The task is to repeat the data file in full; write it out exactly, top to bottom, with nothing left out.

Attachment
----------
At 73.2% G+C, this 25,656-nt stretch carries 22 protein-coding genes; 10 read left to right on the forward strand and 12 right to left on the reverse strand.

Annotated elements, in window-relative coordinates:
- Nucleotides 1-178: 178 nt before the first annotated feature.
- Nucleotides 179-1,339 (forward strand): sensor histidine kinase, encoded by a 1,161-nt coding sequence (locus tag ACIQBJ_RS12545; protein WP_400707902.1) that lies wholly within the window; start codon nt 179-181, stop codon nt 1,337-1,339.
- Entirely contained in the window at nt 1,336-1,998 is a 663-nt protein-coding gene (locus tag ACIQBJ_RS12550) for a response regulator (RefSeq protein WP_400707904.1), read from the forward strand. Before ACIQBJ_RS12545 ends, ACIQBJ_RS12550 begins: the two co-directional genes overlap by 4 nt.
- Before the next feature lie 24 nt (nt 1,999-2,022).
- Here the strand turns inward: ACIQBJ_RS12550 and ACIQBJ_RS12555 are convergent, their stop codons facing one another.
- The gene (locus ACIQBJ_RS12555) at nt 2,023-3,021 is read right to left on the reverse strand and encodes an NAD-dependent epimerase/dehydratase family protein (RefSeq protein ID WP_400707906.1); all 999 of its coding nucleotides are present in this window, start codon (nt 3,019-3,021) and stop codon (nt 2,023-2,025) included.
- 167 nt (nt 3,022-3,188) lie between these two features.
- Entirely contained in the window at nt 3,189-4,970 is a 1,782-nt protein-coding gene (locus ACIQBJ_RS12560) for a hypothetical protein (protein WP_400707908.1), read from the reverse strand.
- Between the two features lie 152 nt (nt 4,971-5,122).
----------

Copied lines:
At 73.2% G+C, this 25,656-nt stretch carries 22 protein-coding genes; 10 read left to right on the forward strand and 12 right to left on the reverse strand.

Annotated elements, in window-relative coordinates:
- Nucleotides 1-178: 178 nt before the first annotated feature.
- Nucleotides 179-1,339 (forward strand): sensor histidine kinase, encoded by a 1,161-nt coding sequence (locus tag ACIQBJ_RS12545; protein WP_400707902.1) that lies wholly within the window; start codon nt 179-181, stop codon nt 1,337-1,339.
- Entirely contained in the window at nt 1,336-1,998 is a 663-nt protein-coding gene (locus tag ACIQBJ_RS12550) for a response regulator (RefSeq protein WP_400707904.1), read from the forward strand. Before ACIQBJ_RS12545 ends, ACIQBJ_RS12550 begins: the two co-directional genes overlap by 4 nt.
- Before the next feature lie 24 nt (nt 1,999-2,022).
- Here the strand turns inward: ACIQBJ_RS12550 and ACIQBJ_RS12555 are convergent, their stop codons facing one another.
- The gene (locus ACIQBJ_RS12555) at nt 2,023-3,021 is read right to left on the reverse strand and encodes an NAD-dependent epimerase/dehydratase family protein (RefSeq protein ID WP_400707906.1); all 999 of its coding nucleotides are present in this window, start codon (nt 3,019-3,021) and stop codon (nt 2,023-2,025) included.
- 167 nt (nt 3,022-3,188) lie between these two features.
- Entirely contained in the window at nt 3,189-4,970 is a 1,782-nt protein-coding gene (locus ACIQBJ_RS12560) for a hypothetical protein (protein WP_400707908.1), read from the reverse strand.
- Between the two features lie 152 nt (nt 4,971-5,122).